Just 20 years ago a group of law school students and faculty members at Stanford were engaged in an exciting enterprise—a year of editorial training and other preparation to launch the Stanford Law Review in 1948-49. Twenty-five or so of the top students in the class of 1949, then in their second year, were turning out the two-issue Stanford Intramural Law Review that preceded Volume 1, as a means of learning the law review craft by doing, in the fashion that had long been traditional among established reviews. A small group of faculty members with prior law review experience elsewhere acted as a board of senior editors for the Intramural Review. By precept, example, and the time-honored process of remorseless, word-by-word editing of student manuscripts, they sought to instill in the neophytes of ‘49, who would edit Volume 1, those standards of excellence in research and analysis and of meticulous care, if not obsession, with detail, citation, and language that are the hallmark of a first-rate law review.
The Stanford students had greeted the announcement of this undertaking and the challenge it presented with great enthusiasm. There was in the air, particularly at the beginning, something of the sense of excitement and mission that marks the first “100 days” of a new political administration. For most of those who participated in it, the experience was surely one of the most exciting and satisfying of their lives.
The circumstances were, as it happened, ideal for such an undertaking. The country had just weathered and won a great, two-front war in which, largely because of the incredible blunder of the Japanese in attacking Pearl Harbor, the nation had been singularly united. The class of 1949, and the law school student body generally, consisted largely of veterans of that war—relatively mature, ready to settle down, and anxious to make up for lost time. For the most part, they were willing to assume that what the law school conceived to be a first-rate legal education was worth acquiring and that the faculty knew both what they should learn and how to teach it.
There was, too, in the country in those days a sense of unity and of optimism about the future that gave purpose and meaning to the process of education at every level. The United States had emerged triumphantly in 1946 from two successive eras of darkness—World War II and the Great Depression that had preceded it. On the domestic side, there was full peacetime employment and prosperity, undergirded by the pent-up purchasing power that had accumulated during the war years. On the international front, two unusually malevolent world powers had been destroyed, and the United Nations, a new international organization of which much was hoped and expected, had been born. There was, accordingly, hope and even belief that mankind had at last within its grasp the possibility of both sustained economic prosperity and permanent world peace. And it was an article of faith within the legal profession that well-rounded, highly educated lawyers could help significantly in realizing the great opportunities that were then believed to lie before the nation and the world.
Finally, there was in 1947-48 a pervasive sense that the Stanford Law School was on the threshold of a new era in which it was destined to grow and develop to a position among the very best in the nation. Few if any doubted that one ingredient in, as well as one manifestation of, the school’s development would be the establishment of a law review that would present to the profession the best in legal scholarship.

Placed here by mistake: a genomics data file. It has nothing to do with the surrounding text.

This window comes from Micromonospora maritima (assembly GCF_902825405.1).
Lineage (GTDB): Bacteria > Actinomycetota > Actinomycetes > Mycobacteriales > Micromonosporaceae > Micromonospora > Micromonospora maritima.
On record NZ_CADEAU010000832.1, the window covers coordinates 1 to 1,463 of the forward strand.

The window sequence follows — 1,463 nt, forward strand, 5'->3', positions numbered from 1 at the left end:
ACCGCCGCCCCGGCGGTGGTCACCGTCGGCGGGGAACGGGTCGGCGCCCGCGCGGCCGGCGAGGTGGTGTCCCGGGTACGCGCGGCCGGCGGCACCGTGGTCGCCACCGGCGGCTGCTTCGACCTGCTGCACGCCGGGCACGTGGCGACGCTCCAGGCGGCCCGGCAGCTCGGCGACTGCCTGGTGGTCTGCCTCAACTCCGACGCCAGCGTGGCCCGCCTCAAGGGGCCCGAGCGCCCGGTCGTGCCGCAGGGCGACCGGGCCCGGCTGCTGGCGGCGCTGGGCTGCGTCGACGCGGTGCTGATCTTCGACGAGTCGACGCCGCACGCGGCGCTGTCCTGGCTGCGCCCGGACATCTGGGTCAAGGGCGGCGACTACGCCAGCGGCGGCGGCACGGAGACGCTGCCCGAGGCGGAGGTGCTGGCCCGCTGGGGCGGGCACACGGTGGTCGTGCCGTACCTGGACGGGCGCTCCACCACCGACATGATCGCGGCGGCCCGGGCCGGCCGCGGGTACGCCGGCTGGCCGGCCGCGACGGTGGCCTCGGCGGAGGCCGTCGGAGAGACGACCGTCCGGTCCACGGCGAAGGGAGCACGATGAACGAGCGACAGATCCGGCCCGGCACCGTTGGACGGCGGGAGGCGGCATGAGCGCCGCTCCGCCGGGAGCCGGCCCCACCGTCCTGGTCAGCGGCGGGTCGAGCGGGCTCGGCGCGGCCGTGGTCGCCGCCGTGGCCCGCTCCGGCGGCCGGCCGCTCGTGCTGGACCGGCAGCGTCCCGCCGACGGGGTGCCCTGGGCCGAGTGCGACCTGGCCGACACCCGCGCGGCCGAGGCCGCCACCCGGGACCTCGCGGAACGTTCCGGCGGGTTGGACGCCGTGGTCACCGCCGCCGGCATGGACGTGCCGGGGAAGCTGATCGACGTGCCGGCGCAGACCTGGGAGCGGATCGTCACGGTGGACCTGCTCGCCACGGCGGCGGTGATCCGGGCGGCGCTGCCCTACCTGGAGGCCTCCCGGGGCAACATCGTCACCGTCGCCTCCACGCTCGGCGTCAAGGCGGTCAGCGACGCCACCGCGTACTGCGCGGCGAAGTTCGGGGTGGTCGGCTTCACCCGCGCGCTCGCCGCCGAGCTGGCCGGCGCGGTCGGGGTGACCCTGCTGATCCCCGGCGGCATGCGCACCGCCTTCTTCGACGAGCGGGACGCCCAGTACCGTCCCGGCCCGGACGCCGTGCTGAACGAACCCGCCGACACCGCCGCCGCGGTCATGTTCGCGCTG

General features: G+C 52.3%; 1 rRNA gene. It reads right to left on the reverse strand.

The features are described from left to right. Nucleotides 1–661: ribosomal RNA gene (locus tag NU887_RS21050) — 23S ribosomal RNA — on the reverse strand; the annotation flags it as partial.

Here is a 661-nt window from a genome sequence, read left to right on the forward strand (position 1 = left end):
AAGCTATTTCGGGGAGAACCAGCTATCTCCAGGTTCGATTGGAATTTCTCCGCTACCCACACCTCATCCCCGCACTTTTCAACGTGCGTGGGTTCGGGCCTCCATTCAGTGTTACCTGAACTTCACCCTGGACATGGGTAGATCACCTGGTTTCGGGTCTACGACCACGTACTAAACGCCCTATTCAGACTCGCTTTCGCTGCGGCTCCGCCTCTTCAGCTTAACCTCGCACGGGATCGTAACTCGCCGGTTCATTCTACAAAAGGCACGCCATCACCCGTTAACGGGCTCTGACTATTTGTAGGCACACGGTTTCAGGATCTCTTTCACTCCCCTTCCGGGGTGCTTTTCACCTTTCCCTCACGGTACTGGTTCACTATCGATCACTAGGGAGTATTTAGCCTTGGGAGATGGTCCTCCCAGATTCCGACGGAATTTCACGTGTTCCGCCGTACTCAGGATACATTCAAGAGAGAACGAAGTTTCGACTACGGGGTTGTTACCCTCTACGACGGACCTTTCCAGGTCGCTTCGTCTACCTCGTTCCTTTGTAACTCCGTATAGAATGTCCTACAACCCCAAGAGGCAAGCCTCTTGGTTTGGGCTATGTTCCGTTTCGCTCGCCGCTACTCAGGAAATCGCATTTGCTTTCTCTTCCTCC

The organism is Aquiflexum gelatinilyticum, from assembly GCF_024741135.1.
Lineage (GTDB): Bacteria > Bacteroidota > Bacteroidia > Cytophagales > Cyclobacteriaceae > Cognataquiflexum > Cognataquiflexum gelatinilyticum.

Thus, through the days—and far into the nights—of academic year 1947-48 the small band of students and faculty members labored mightily to lay the foundations for the Stanford Law Review that would emerge during the following year. There were, of course, innumerable matters to debate and decide—for example: Should the Review publish articles on all subjects or be centered on but one? Should it publish contributed articles or only student work? How many issues should there be each year? What should be charged for subscriptions? Where should the Review be printed? What should be its style—format, typeface, cover? Should the Review be entirely student operated or should it have formally designated faculty editors or advisors?
Many of these questions were resolved, after deliberation and debate, as they had been by most other law reviews in the country; thus, when the Stanford Law Review appeared it bore a strong resemblance to its prototypes at other leading law schools. Yet there was a continuous, conscious effort, both in the intramural volume and in Volume 1, to make the Review different for the sake not of variety but of improvement. Particular emphasis was placed on making the Stanford Law Review more readable than were many of its competitors, without detracting from its substantive quality. To this end Rudolph Flesch and other proponents of readable writing style were eagerly studied and emulated. Even more important, a persistent effort was made to identify for treatment in the Review subjects that were on the legal frontiers of the time. And so there appeared in the Intramural Review discussion of such topics as the use of Rh-factor blood tests to determine paternity; there followed in Volume 1 articles and notes, among others, entitled “Congress and the Atom”; “Who Owns the Clouds?”; “Murderers, Madmen, and Mores”; “Smog—Can Legislation Clear the Air?”; and “Lobotomy: Surgery for the Insane.”